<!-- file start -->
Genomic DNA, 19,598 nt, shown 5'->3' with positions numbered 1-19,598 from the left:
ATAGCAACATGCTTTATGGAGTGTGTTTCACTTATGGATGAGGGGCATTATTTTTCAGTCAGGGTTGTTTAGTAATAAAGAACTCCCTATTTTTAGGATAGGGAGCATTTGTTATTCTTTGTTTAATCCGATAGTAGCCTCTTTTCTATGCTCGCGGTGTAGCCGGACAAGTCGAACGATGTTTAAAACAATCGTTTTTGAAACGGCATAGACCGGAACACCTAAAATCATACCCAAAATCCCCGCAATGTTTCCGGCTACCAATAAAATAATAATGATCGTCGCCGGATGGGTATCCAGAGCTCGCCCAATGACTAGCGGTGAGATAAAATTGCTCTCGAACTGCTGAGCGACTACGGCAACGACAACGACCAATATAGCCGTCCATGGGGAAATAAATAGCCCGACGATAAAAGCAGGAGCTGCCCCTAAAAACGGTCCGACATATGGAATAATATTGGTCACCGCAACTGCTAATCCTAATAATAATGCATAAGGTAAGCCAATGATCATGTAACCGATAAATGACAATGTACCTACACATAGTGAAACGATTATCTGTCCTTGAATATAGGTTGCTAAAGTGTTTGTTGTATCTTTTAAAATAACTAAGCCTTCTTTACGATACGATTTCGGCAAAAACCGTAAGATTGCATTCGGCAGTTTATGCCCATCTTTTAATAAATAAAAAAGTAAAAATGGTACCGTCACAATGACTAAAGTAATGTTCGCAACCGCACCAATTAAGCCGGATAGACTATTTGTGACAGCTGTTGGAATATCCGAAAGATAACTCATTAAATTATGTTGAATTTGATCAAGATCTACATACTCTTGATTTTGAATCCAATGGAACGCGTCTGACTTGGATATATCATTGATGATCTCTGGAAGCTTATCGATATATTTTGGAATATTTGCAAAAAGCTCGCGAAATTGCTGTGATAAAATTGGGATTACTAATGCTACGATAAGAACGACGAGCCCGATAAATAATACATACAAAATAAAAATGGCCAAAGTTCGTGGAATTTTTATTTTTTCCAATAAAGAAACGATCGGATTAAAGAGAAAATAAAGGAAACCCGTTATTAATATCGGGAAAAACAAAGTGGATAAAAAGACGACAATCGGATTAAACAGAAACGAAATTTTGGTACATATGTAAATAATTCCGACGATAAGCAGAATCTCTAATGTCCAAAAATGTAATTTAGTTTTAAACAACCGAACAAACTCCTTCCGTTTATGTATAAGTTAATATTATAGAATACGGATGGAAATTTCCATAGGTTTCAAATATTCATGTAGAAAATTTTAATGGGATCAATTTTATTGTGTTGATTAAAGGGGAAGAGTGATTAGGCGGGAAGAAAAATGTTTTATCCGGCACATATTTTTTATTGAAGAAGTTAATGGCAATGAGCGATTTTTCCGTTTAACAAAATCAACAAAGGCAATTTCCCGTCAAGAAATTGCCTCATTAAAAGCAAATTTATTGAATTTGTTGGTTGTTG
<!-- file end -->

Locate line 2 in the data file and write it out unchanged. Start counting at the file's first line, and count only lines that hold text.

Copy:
ATAGCAACATGCTTTATGGAGTGTGTTTCACTTATGGATGAGGGGCATTATTTTTCAGTCAGGGTTGTTTAGTAATAAAGAACTCCCTATTTTTAGGATAGGGAGCATTTGTTATTCTTTGTTTAATCCGATAGTAGCCTCTTTTCTATGCTCGCGGTGTAGCCGGACAAGTCGAACGATGTTTAAAACAATCGTTTTTGAAACGGCATAGACCGGAACACCTAAAATCATACCCAAAATCCCCGCAATGTTTCCGGCTACCAATAAAATAATAATGATCGTCGCCGGATGGGTATCCAGAGCTCGCCCAATGACTAGCGGTGAGATAAAATTGCTCTCGAACTGCTGAGCGACTACGGCAACGACAACGACCAATATAGCCGTCCATGGGGAAATAAATAGCCCGACGATAAAAGCAGGAGCTGCCCCTAAAAACGGTCCGACATATGGAATAATATTGGTCACCGCAACTGCTAATCCTAATAATAATGCATAAGGTAAGCCAATGATCATGTAACCGATAAATGACAATGTACCTACACATAGTGAAACGATTATCTGTCCTTGAATATAGGTTGCTAAAGTGTTTGTTGTATCTTTTAAAATAACTAAGCCTTCTTTACGATACGATTTCGGCAAAAACCGTAAGATTGCATTCGGCAGTTTATGCCCATCTTTTAATAAATAAAAAAGTAAAAATGGTACCGTCACAATGACTAAAGTAATGTTCGCAACCGCACCAATTAAGCCGGATAGACTATTTGTGACAGCTGTTGGAATATCCGAAAGATAACTCATTAAATTATGTTGAATTTGATCAAGATCTACATACTCTTGATTTTGAATCCAATGGAACGCGTCTGACTTGGATATATCATTGATGATCTCTGGAAGCTTATCGATATATTTTGGAATATTTGCAAAAAGCTCGCGAAATTGCTGTGATAAAATTGGGATTACTAATGCTACGATAAGAACGACGAGCCCGATAAATAATACATACAAAATAAAAATGGCCAAAGTTCGTGGAATTTTTATTTTTTCCAATAAAGAAACGATCGGATTAAAGAGAAAATAAAGGAAACCCGTTATTAATATCGGGAAAAACAAAGTGGATAAAAAGACGACAATCGGATTAAACAGAAACGAAATTTTGGTACATATGTAAATAATTCCGACGATAAGCAGAATCTCTAATGTCCAAAAATGTAATTTAGTTTTAAACAACCGAACAAACTCCTTCCGTTTATGTATAAGTTAATATTATAGAATACGGATGGAAATTTCCATAGGTTTCAAATATTCATGTAGAAAATTTTAATGGGATCAATTTTATTGTGTTGATTAAAGGGGAAGAGTGATTAGGCGGGAAGAAAAATGTTTTATCCGGCACATATTTTTTATTGAAGAAGTTAATGGCAATGAGCGATTTTTCCGTTTAACAAAATCAACAAAGGCAATTTCCCGTCAAGAAATTGCCTCATTAAAAGCAAATTTATTGAATTTGTTGGTTGTTG